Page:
Magazine article Diverse Issues in Higher Education

Increasing the Educational Attainment and Performance of Black Males

Magazine article Diverse Issues in Higher Education

Increasing the Educational Attainment and Performance of Black Males

Article excerpt

For the majority of my professional career, the educational attainment and performance of Black students have been primary themes in my research. But over the last three decades, more of my attention has been devoted to improving the educational status of Black males. While this interest has largely been influenced by my early experiences as an elementary school teacher, an Urban League Street Academy principal, and an Upward Bound teacher, serving as the chairperson of a 1987 task force to review the status of Black males in the New Orleans Public Schools gave me and my committee the opportunity to take an introspective look at this critical issue and identify more than two dozen solutions.

More than 20 years after the New Orleans study "Educating Black Male Youth: A Moral and Civic Imperative," Black males have achieved some gains in educational performance and attainment but national data show they are still disproportionately represented in negative indicators such as dropouts, suspensions and expulsions. Also, their numbers in gifted and honors programs and postsecondary institutions remain low. However, colleges and universities can play a major role in increasing the academic achievement and college attendance rates for both Black males and other high school students.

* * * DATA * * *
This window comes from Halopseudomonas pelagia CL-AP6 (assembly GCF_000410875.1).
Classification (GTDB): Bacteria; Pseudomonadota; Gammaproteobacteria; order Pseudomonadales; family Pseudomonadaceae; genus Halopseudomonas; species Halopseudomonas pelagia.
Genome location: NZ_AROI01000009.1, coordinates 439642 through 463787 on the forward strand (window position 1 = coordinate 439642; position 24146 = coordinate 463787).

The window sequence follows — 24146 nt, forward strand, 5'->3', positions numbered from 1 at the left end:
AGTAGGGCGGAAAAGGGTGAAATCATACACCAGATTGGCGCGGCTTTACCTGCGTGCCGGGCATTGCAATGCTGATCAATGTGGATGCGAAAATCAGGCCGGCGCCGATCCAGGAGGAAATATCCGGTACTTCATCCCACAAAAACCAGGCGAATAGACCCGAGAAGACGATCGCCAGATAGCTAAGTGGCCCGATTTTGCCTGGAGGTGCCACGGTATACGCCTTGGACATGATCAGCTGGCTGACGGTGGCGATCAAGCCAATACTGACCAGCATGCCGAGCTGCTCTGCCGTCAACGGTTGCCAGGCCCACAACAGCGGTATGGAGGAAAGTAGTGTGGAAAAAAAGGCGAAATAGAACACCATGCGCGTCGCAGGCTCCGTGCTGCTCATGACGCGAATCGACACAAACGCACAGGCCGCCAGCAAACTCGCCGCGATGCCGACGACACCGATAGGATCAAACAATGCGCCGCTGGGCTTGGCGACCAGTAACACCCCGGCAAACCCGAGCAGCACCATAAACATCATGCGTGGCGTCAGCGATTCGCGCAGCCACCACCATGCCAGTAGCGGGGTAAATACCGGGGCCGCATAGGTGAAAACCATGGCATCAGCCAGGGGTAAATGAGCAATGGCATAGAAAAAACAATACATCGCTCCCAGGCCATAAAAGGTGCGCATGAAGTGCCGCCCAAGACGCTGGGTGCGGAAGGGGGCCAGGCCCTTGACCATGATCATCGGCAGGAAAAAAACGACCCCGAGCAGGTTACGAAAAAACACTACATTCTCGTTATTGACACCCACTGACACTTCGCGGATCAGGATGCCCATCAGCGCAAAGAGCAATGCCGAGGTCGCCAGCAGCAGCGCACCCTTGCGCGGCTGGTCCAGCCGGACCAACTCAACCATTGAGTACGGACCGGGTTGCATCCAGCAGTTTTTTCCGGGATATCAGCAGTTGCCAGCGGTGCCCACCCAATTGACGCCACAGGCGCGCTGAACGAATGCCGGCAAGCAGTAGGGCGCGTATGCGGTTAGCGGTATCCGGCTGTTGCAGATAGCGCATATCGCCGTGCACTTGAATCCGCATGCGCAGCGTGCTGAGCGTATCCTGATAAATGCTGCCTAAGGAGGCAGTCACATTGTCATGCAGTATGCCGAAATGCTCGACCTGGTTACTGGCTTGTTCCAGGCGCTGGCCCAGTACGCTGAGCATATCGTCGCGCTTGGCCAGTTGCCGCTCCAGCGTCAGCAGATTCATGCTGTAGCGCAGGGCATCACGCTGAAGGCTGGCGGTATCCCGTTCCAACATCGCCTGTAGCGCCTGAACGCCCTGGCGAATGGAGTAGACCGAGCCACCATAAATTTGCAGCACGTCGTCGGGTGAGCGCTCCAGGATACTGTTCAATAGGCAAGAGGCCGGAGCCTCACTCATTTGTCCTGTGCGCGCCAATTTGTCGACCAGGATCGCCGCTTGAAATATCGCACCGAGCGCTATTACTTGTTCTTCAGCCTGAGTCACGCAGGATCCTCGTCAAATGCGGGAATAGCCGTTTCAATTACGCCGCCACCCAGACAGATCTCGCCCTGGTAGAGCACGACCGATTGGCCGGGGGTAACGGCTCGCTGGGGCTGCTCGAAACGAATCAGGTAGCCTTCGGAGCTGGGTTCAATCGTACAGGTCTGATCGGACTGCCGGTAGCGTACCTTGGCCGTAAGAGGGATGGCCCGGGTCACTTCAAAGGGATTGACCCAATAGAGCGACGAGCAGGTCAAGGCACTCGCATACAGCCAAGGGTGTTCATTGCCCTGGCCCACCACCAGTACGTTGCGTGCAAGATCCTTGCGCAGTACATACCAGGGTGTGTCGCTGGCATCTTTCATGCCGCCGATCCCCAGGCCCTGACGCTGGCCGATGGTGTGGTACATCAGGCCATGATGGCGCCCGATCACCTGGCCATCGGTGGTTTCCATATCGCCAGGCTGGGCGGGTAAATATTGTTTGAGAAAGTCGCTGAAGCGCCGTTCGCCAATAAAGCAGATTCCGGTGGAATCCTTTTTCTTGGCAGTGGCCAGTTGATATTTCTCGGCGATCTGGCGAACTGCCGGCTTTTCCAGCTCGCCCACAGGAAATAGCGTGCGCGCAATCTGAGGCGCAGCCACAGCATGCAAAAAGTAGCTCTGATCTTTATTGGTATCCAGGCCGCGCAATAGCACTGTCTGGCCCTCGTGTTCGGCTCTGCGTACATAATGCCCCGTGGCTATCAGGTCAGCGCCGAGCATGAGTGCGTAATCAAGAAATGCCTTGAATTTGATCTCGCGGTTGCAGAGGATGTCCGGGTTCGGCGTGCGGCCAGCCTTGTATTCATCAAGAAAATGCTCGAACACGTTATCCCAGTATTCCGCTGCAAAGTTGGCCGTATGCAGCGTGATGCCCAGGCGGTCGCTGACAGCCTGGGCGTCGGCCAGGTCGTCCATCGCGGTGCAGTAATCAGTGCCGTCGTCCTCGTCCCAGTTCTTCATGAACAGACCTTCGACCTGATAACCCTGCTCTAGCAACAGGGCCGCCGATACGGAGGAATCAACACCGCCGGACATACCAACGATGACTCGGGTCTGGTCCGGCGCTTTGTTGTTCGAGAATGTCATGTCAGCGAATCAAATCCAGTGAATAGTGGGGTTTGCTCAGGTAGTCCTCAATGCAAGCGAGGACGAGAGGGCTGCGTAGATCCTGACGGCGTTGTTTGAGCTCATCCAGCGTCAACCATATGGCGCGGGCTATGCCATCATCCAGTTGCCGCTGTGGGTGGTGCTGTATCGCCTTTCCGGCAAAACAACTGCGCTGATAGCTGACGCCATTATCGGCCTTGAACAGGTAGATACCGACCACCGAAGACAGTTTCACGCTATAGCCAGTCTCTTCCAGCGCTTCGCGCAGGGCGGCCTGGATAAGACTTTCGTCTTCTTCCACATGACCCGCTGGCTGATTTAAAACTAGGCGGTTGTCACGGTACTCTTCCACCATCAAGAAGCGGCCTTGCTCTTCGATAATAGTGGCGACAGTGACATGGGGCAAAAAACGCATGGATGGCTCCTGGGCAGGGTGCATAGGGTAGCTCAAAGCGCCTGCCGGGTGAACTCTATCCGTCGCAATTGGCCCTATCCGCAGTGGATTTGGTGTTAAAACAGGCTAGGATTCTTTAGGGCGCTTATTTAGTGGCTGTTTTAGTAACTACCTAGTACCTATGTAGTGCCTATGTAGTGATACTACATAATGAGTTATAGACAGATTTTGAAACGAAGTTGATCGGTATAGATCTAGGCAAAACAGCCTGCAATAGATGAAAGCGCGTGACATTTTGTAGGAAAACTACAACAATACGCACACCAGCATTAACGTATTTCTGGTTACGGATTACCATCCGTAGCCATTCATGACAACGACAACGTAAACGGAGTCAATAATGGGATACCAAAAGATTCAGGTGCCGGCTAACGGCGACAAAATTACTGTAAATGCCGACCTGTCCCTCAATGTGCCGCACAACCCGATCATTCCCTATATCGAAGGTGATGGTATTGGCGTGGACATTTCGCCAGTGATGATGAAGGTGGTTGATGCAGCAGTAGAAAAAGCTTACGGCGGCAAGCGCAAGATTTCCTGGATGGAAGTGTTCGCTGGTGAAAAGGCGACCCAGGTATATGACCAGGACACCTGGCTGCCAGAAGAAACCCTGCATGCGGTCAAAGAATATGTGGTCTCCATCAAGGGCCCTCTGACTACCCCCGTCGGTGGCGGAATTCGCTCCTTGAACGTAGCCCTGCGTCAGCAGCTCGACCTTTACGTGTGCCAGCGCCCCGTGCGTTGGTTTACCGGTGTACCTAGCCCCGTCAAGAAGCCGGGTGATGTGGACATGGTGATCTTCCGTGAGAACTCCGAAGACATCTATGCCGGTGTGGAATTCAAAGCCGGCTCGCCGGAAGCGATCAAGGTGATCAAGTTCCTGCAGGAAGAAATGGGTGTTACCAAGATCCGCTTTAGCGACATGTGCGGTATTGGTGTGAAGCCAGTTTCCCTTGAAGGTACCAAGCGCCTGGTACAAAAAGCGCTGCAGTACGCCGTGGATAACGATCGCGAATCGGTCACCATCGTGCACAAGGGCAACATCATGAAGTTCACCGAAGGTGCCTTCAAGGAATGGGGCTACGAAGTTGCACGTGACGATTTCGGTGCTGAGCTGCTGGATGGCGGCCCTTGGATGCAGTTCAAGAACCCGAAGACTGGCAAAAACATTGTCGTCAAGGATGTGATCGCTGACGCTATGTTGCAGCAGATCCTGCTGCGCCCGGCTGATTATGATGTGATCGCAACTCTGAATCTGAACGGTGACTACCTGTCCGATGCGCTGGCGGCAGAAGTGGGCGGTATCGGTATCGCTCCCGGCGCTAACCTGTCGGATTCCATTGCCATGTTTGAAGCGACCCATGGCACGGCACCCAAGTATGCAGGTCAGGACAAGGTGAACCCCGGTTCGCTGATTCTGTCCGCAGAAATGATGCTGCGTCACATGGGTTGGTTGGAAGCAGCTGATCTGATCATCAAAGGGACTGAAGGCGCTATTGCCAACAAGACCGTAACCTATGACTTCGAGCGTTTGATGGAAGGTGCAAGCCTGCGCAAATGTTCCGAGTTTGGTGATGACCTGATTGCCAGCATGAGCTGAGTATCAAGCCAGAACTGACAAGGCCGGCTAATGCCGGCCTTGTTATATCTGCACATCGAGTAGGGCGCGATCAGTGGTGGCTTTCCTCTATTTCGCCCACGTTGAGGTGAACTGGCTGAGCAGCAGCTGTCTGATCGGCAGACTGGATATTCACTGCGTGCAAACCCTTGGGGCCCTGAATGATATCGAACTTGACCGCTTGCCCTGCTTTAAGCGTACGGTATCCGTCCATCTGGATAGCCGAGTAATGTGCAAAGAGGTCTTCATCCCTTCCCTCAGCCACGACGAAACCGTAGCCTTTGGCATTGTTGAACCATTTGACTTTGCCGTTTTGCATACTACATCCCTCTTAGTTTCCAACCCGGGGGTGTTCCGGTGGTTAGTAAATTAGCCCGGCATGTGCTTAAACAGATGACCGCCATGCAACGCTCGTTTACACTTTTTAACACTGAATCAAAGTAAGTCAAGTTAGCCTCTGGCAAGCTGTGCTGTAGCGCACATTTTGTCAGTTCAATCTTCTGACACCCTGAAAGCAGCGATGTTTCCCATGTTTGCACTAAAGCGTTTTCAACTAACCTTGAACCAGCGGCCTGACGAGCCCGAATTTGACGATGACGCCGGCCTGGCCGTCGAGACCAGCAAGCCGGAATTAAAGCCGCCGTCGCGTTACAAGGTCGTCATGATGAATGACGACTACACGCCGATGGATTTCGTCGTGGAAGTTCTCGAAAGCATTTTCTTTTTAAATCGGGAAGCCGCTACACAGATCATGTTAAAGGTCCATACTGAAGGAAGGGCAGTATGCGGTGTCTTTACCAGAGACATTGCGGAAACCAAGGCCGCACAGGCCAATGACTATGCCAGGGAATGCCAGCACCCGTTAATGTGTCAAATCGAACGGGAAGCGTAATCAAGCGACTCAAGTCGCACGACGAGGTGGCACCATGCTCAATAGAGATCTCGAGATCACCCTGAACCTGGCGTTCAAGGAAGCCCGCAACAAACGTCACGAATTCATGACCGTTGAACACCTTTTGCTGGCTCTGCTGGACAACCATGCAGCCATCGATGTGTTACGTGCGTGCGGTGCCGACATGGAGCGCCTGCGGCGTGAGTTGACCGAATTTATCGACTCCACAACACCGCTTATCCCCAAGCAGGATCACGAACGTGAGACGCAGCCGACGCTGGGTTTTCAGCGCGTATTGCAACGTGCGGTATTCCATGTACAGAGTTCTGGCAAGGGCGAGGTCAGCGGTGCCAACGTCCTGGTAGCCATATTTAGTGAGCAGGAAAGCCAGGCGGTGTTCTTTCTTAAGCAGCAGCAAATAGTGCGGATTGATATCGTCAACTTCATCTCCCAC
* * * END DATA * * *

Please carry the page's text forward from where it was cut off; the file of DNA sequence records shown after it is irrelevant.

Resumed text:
Females as a group exceed the number of males both enrolled in college and graduating with undergraduate and graduate degrees. The attendance gap between Black females and males in 2007 was 707,200! But on a positive note, Black females and males increased their share of bachelor's degrees by 54.6 percent between 1993-94 and 2003-04. Black females' share increased by 62.7 percent compared with Black males' increase of 40.6 percent. Still, Black females earned more master's degrees than Black males in 2003-2004 (32,453 compared with 13, 017); more doctorates (1,780 compared with 946); and more first-professional degrees (3,508 compared with 2,127).

So how can we "scale up" the educational attainment of Black males? First, we must reinforce their academic performance and achievement at every level of the academic continuum. Providing support and encouragement to these young men will motivate them to do well in school and lead to their matriculation into college and graduate/professional schools. Even more, recognizing their academic achievement serves a dual purpose in dispelling the myth and minimizing the pervasive negative peer pressure that doing well in school is not "cool. …

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